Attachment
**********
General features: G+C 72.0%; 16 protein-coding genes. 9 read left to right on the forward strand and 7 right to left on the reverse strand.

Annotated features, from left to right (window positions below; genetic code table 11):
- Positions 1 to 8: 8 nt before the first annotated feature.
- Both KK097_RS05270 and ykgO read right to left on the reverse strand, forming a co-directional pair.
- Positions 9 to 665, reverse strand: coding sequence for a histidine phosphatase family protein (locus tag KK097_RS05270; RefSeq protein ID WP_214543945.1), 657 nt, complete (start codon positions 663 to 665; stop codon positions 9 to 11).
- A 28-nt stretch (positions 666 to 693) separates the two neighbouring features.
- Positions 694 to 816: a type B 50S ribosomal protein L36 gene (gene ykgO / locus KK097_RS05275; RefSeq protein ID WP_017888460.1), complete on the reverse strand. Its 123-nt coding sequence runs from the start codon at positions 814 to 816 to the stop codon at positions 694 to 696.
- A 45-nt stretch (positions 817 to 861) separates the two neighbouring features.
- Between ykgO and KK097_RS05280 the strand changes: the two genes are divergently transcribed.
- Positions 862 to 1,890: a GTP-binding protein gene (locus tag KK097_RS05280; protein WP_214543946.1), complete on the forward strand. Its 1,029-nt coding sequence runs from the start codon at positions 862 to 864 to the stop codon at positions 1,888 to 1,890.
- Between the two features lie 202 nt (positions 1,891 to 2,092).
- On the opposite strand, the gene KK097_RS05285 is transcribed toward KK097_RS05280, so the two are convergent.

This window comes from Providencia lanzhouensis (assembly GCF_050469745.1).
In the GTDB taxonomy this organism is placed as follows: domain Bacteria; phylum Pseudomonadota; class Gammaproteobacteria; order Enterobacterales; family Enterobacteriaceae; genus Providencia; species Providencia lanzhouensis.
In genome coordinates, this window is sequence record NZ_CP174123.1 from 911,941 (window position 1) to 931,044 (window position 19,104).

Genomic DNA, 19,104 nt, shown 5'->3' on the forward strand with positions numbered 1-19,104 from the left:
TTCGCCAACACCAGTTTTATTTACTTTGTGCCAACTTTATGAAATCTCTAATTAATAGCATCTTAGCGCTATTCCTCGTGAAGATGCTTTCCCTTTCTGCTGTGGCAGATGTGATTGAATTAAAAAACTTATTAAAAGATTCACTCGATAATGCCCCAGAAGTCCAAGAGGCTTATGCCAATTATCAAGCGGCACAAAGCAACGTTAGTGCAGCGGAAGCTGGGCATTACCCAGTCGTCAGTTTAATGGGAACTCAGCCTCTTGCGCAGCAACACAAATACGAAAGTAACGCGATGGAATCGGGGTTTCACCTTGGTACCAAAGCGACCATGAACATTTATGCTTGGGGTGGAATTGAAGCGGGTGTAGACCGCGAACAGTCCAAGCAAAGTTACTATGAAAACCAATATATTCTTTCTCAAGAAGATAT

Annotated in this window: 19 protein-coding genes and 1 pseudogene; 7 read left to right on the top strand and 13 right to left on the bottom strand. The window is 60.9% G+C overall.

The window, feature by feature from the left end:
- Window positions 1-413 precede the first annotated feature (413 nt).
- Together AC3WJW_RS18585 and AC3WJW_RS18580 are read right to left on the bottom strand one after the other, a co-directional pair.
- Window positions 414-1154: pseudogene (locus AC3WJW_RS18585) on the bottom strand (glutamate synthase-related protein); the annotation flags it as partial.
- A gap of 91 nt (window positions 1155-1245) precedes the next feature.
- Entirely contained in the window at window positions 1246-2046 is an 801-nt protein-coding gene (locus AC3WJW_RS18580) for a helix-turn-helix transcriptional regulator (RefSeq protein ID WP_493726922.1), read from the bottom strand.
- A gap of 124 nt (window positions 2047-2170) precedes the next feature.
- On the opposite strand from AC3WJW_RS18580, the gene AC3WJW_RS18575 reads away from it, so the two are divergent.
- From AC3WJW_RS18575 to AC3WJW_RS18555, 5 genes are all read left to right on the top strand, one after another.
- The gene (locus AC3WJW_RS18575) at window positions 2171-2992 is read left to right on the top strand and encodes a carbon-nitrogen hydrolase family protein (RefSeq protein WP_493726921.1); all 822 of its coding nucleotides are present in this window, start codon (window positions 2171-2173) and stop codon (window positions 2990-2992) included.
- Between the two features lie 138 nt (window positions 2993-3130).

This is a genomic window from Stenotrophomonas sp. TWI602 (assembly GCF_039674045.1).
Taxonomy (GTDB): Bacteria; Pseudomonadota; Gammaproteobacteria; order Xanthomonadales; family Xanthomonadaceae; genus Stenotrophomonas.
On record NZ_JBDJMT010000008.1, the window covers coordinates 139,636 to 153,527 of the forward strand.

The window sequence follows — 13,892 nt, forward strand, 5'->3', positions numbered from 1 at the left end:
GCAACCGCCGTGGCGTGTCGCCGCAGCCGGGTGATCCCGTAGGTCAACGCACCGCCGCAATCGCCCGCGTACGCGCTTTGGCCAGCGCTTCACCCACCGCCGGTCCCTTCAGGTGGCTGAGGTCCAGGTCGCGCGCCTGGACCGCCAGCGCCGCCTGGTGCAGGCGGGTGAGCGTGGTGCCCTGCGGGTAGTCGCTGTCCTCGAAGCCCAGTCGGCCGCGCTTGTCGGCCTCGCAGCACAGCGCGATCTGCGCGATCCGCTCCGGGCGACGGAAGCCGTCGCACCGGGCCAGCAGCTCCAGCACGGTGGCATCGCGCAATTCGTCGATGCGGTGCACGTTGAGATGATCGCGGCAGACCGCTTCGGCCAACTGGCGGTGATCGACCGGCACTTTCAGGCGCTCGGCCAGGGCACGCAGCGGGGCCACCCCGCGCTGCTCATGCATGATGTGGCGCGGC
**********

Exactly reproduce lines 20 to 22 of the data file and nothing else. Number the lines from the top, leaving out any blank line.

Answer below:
- Window positions 1-413 precede the first annotated feature (413 nt).
- Together AC3WJW_RS18585 and AC3WJW_RS18580 are read right to left on the bottom strand one after the other, a co-directional pair.
- Window positions 414-1154: pseudogene (locus AC3WJW_RS18585) on the bottom strand (glutamate synthase-related protein); the annotation flags it as partial.